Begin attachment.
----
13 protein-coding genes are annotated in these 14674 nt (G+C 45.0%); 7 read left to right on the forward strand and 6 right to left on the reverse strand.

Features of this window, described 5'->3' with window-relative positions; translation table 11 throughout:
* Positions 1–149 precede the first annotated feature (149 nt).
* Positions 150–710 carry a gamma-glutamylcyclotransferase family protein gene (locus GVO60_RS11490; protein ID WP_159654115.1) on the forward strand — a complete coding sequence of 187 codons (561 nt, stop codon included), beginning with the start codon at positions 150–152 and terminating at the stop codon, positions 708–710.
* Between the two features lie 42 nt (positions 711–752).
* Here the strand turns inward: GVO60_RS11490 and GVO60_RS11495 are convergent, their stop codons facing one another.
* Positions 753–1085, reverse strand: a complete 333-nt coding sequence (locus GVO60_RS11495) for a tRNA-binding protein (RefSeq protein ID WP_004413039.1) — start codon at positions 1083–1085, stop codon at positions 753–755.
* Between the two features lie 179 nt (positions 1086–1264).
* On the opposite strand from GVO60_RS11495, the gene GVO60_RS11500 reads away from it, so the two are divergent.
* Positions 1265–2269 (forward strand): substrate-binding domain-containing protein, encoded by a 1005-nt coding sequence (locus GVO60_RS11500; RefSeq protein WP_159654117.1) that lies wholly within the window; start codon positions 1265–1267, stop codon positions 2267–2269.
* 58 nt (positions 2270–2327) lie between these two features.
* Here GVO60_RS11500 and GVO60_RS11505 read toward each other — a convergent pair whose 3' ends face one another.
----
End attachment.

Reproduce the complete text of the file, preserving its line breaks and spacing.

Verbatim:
13 protein-coding genes are annotated in these 14674 nt (G+C 45.0%); 7 read left to right on the forward strand and 6 right to left on the reverse strand.

Features of this window, described 5'->3' with window-relative positions; translation table 11 throughout:
* Positions 1–149 precede the first annotated feature (149 nt).
* Positions 150–710 carry a gamma-glutamylcyclotransferase family protein gene (locus GVO60_RS11490; protein ID WP_159654115.1) on the forward strand — a complete coding sequence of 187 codons (561 nt, stop codon included), beginning with the start codon at positions 150–152 and terminating at the stop codon, positions 708–710.
* Between the two features lie 42 nt (positions 711–752).
* Here the strand turns inward: GVO60_RS11490 and GVO60_RS11495 are convergent, their stop codons facing one another.
* Positions 753–1085, reverse strand: a complete 333-nt coding sequence (locus GVO60_RS11495) for a tRNA-binding protein (RefSeq protein ID WP_004413039.1) — start codon at positions 1083–1085, stop codon at positions 753–755.
* Between the two features lie 179 nt (positions 1086–1264).
* On the opposite strand from GVO60_RS11495, the gene GVO60_RS11500 reads away from it, so the two are divergent.
* Positions 1265–2269 (forward strand): substrate-binding domain-containing protein, encoded by a 1005-nt coding sequence (locus GVO60_RS11500; RefSeq protein WP_159654117.1) that lies wholly within the window; start codon positions 1265–1267, stop codon positions 2267–2269.
* 58 nt (positions 2270–2327) lie between these two features.
* Here GVO60_RS11500 and GVO60_RS11505 read toward each other — a convergent pair whose 3' ends face one another.